So, imagine the batteries are at 85V, your buster step-up is
trying to generate something around 100V, but its output
impedance is higher than the batteries impedance, so the
current output will be a factor of the power transferred
divided by the battery voltage. 42.5(W)/85(V) = 0.5 A.

I never saw a step-up conversion with a productivity better
than 85-87%... even the small ones produced by Maxim or Linear
Tech, and charge capacitive pumps are not better, so I think
that losing 15% in solar power is a high price.

Solar cells are very easy to cut, plastic, flexible or the
liquid ones right now, so build an array with 300 cells
in series is not a big problem... well, I don't know the
problems you may have to do that, but it would give you at
least 15% more power... aprox 588mA, not talking about the
most economic wiring AWG as well the cost of the buster,
or then 15% less cell overall sizes, what correspond to
a reduction of almost 16x16 inches in the cell area.
--------------------------------------------------------
Wagner Lipnharski - UST Research Inc. - Orlando, Florida
Forum and microcontroller web site:   http:/http://www.ustr.net
Microcontrollers Survey:  http://www.ustr.net/tellme.htm

1999\03\07@153335 by Dave VanHorn

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>I never saw a step-up conversion with a productivity better
>than 85-87%... even the small ones produced by Maxim or Linear
>Tech, and charge capacitive pumps are not better, so I think
>that losing 15% in solar power is a high price.


Charge pumps (capacitors) are the WORST in efficiency. Think about
I^2R losses, and what happens when you connect a discharged cap to a
supply...

Boost converters can get into the high 90s especially if the working
voltages are respectable.

Were I charging lead acid batteries from a solar array, I would set
the array for the highest voltage that is less than the battery
discharged voltage, then use a current mode boost circuit set to a
limit current at some reasonable rate WRT the battery size, maybe C/5
or some such, and set the voltage to about 2.3 or 2.4 V/Cell.   CS384X
series make great controllers for this sort of thing.

1999\03\07@160108 by Harold Hallikainen

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On Sun, 7 Mar 1999 20:30:12 +1100 PJH <elekspamspam_OUTNETSTRA.COM.AU> writes:
>Hey, that doesn't sound like a bad idea. Not bad at all. There's a a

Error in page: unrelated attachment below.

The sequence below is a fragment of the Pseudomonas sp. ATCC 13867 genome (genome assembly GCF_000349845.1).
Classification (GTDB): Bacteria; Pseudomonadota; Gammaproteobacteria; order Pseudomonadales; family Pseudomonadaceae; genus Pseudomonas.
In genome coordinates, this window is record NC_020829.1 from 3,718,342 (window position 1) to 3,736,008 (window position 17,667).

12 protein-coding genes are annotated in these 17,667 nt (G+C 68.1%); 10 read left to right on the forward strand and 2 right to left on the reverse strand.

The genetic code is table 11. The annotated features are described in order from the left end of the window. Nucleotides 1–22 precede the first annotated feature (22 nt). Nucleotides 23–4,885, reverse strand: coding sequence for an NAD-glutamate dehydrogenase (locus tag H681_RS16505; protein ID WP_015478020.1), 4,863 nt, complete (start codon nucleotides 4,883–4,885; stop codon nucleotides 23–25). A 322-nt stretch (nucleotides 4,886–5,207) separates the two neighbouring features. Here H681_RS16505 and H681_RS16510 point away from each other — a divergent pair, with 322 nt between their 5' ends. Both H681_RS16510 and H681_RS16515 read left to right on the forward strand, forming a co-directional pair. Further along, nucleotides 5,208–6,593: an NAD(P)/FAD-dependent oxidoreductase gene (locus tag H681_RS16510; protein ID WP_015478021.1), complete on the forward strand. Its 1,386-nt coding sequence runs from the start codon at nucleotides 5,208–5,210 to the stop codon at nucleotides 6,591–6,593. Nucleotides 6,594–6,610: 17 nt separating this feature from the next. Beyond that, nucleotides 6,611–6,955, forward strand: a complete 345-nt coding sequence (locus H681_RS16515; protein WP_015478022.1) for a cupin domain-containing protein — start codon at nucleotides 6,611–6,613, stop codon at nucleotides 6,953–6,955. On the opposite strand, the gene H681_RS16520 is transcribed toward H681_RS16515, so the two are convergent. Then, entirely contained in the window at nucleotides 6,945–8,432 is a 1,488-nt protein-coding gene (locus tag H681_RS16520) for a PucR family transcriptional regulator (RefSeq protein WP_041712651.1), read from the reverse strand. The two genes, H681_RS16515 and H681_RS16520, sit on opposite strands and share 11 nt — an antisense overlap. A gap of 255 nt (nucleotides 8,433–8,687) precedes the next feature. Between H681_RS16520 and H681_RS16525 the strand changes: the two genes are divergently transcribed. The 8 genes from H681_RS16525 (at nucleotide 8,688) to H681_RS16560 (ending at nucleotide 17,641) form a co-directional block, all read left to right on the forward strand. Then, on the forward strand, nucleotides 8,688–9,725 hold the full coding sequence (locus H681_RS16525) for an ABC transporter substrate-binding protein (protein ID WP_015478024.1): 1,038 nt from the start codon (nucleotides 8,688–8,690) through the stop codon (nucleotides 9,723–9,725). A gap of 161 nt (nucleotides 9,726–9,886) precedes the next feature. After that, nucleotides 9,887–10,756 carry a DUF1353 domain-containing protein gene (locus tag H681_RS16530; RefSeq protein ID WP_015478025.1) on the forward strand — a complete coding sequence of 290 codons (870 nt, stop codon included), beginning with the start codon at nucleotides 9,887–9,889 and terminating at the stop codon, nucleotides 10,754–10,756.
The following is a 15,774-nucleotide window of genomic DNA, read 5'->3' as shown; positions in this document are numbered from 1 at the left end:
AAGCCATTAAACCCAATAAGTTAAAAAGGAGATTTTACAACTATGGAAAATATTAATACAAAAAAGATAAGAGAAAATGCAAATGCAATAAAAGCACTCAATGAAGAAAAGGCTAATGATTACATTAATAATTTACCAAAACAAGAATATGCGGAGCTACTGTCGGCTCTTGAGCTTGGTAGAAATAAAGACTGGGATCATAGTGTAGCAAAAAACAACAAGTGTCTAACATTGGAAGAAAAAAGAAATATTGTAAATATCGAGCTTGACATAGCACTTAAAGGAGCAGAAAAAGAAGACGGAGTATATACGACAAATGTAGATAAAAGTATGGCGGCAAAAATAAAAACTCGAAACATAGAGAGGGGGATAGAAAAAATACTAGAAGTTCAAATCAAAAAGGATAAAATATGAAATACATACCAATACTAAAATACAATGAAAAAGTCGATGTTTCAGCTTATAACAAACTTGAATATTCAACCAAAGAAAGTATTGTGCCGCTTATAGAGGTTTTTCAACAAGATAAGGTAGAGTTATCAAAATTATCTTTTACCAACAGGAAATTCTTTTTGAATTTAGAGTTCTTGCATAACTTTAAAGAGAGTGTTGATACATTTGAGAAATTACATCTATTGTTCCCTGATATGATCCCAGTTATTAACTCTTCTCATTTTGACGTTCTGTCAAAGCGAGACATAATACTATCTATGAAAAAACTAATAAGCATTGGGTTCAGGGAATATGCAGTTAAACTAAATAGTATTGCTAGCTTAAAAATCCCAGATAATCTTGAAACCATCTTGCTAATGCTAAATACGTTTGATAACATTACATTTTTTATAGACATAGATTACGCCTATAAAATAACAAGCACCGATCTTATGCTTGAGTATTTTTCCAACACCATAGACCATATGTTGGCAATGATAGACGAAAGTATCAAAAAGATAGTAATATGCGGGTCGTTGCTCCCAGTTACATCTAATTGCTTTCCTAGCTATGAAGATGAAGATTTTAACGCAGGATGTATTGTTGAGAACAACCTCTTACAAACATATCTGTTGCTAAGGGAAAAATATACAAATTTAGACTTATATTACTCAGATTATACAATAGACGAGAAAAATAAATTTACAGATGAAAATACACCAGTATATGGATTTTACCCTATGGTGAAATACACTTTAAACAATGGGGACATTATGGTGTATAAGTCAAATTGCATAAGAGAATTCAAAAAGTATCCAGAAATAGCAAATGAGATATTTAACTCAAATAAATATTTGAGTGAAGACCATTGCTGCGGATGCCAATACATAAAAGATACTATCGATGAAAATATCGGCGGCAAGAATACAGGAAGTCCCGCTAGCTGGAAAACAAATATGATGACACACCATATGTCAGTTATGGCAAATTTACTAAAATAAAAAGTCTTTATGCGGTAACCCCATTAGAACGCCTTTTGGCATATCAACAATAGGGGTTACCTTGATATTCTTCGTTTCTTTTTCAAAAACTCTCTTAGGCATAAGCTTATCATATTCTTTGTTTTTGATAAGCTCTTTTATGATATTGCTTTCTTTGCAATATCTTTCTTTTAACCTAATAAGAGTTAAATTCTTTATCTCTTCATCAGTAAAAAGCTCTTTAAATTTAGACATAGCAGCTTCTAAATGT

>chip from
>Motorola, the MC34063,  sometimes goes by the id uA78S40. It's a
>"Switching
>Regulator Controller" for DC:DC step up\step down supplies that'd be
>ideal in the
>application.You can boost it's o/p current easily and use a pic to
>oversee the whole
>thing, switching between batteries, turning off the system for a
>periodic charge up
>etc.(Just thinking of my remote camera app, not the sun-car.)
>PJH

       I've used the 78S40 before, but I don't see why to use it here.  Why not
just have the PIC generate the appropriate PWM and drive the FET directly
(or through a driver if we need a higher gate voltage)?  As I've stated
before, the ideal design has zero parts!

Harold
>

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1999\03\07@160114 by Harold Hallikainen

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On Sun, 7 Mar 1999 12:32:36 -0500 Mike Keitz <@spam@mkeitzKILLspamspamJUNO.COM> writes:
>
>Exactly how does it work? Do you just adjust the PWM slightly and see
>if  the battery current increases or decreases, or is measurement of the

>solar panel voltage involved too?  Can you just regulate the panel
>voltage to some level and get maximum power out, or does the optimum
>panel voltage vary widely under different light levels?  Measuring the
>battery current seems like the best way since that's really what
>you're after, but it may be hard to do without losing some power in a
>resistor.
>I've heard of these power trackers, but never a description of
>exactly
>what method they use to operate at the maximum power point.
>

       You've got it!  The idea is just to adjust the PWM and see if the
battery current goes up or down.  the solar panel voltage does not play a
part in it.  We could measure the panel voltage and current, then adjust
PWM for the maximum of the product, but measuring the output current
seems much simpler.
       I see the Thevenin equivalent of a solar panel as a variable voltage
source and a variable source resistance, both of which vary with the
amount of light falling on the panel.  The converter adjusts its load on
the panel to match the source resistance, giving us the most output
power.  Instead of looking at source resistance, load resistance, or
whatever, we just adjust for what we want:  maximum output power.  Since
the output power always increases with increasing current into the
batteries, it's pretty simple to measure.  Of course measuring the solar
panel current, we'd find a maximum current when we got zero output power
(driving a short), or maximum voltage when we got zero output power
(driving an open).
       Sensing the output current efficiently might be a bit of a problem.  We
don't really need to know the absolute current, just whether it's going
up or down.  So, we could measure the voltage across something where we
are already getting a voltage drop, such as the output diode in the step
up converter.  Another idea might be use of a Hall effect sensor, or
maybe a SenseFET.  So far I've just told the students "Here are some
ideas to play with."  I haven't had to get any of it to work!
       They did bring me a circuit someone had developed with LOTS OF PARTS!
It sampled the input voltage and current, multiplied the two (in analog
circuitry) and adjusted a standard switching regulator chip.


Harold